"Salvadorans have been beneficiaries of this program for so long it created an illusion that this would lead to a permanent residency," said a Latin American diplomat who spoke on the condition of anonymity because he was not authorized to discuss the issue publicly. The prospect of losing this status is "going to be very, very disappointing, not only back in El Salvador."

According to the DHS statement, Homeland Security Secretary Kirstjen Nielsen decided that conditions in El Salvador have improved significantly since the earthquakes, erasing the original justification for the program. The announcement also comes in the context of the Trump administration's wider efforts to cut legal immigration to the United States and deport more of those who enter the country illegally.

The estimated 200,000 Salvadorans who enjoy this protected status also have roughly as many U.S.-born children, who are now at risk of seeing their parents and other relatives deported. "Families will be torn apart," the diplomat said.

‘I consider this my country’: Salvadorans in U.S. devastated by TPS decision

If all TPS holders return or are deported, it will impose an enormous strain on a country of 6.2 million people where poverty is widespread and gang violence remains a serious problem. Although homicides have fallen over the past two years, El Salvador still had nearly 4,000 killings last year, giving it the highest murder rate in Central America, at more than 60 homicides per 100,000 people. In 2001, the year of the earthquakes, there were about 2,300 homicides.

Another major impact of the decision could be a decline in the amount of money that Salvadorans in the United States send home. Remittances now surpass $4.5 billion a year, accounting for about 17 percent of the country's GDP, according to the World Bank, and ranking as its single greatest source of income.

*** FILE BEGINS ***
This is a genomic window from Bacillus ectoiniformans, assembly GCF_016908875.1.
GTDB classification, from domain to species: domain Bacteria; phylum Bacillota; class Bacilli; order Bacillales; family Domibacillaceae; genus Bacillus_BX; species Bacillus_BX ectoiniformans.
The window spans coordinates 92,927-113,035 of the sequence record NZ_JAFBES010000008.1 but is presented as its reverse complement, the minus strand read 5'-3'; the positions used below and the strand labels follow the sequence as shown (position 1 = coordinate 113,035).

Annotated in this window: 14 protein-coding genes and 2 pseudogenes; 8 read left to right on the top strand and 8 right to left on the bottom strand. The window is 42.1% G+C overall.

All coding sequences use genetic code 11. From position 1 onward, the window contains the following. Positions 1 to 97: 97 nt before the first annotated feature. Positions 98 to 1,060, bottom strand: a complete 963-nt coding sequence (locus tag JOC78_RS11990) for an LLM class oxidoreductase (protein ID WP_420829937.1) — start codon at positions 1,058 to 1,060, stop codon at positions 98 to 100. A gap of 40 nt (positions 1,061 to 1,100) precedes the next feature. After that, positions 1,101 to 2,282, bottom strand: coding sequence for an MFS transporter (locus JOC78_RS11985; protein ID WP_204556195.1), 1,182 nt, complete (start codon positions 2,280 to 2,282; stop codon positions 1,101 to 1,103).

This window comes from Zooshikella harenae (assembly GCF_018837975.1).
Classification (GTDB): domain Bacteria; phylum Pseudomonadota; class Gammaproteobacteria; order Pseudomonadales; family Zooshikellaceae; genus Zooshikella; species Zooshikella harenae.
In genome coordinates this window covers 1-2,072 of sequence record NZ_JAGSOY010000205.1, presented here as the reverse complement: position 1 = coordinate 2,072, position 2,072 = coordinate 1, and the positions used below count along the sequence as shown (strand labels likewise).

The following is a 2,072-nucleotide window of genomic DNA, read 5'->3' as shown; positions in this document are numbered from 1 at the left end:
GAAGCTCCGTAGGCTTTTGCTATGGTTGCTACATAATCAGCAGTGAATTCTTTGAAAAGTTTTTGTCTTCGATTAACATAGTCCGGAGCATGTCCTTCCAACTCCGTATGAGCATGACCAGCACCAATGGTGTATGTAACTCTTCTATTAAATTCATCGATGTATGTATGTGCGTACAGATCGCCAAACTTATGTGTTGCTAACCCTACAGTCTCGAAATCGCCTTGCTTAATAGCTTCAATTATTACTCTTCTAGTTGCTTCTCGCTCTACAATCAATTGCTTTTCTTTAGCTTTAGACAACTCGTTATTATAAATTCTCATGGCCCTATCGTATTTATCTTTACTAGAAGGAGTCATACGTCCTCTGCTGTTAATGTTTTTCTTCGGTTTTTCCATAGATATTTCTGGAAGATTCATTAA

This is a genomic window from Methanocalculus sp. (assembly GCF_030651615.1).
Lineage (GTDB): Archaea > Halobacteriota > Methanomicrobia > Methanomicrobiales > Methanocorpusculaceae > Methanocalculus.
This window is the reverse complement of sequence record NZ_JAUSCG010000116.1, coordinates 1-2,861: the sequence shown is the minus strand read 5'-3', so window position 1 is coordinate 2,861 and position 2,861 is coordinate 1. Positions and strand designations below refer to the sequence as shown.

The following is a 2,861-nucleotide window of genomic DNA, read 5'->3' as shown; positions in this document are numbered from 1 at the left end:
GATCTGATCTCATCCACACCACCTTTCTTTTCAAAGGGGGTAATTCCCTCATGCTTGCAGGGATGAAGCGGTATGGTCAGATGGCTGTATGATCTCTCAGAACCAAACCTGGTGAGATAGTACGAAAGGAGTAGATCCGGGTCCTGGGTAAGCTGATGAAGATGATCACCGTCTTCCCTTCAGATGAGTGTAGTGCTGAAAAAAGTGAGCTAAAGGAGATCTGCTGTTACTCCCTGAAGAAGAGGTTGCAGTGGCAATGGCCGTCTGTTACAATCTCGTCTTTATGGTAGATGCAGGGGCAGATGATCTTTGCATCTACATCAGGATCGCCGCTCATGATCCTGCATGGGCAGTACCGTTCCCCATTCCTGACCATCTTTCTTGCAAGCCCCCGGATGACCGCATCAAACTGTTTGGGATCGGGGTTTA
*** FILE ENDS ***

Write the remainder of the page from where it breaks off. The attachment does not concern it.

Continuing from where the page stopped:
"The economic impact is going to be undeniable," said Roberto Rubio-Fabián, executive director of Funde, a nonprofit research organization in San Salvador. Remittances are the "pillar that supports an economy with serious structural problems," he said.

Experts said there are no good estimates yet about the potential loss in remittances, as it remains unclear how many migrants with TPS might end up returning to El Salvador. If large numbers do return, voluntarily or by being deported, they could push others out of the workforce.

"They're going to come back as pretty qualified, bilingual people," said Geoff Thale, a Central America expert at the Washington Office on Latin America. "What this is going to do is displace people there" and potentially cause "another surge in people leaving the country and looking for work here."

The administration's decision could also mean political trouble for President Salvador Sánchez Cerén, a former guerrilla commander during El Salvador's civil war who has been in office since 2014. As a result of the TPS decision, his leftist political party, the Farabundo Martí National Liberation Front (FMLN), could suffer in local and congressional elections in March, and in a presidential contest next year, according to political analysts.

"This will have a cost," said Sandra de Barraza, a columnist with La Prensa Gráfica, a Salvadoran newspaper. "The government could have had a more aggressive policy of assisting" those in the TPS program.

Some Salvadoran officials noted that other countries, such as Honduras, received a shorter grace period before their TPS program ended.

"I see this time they've given us as positive, so that we can fight for another status, and I don't expect a massive deportation in the short term," said Héctor Antonio Rodríguez, the head of El Salvador's immigration agency.

He predicted that if TPS holders are deported, many will try to return to the United States.

"They are not going to want to stay in El Salvador," he said. "They are going to try again to go by land into the U.S."

Gabriela Martinez contributed to this report.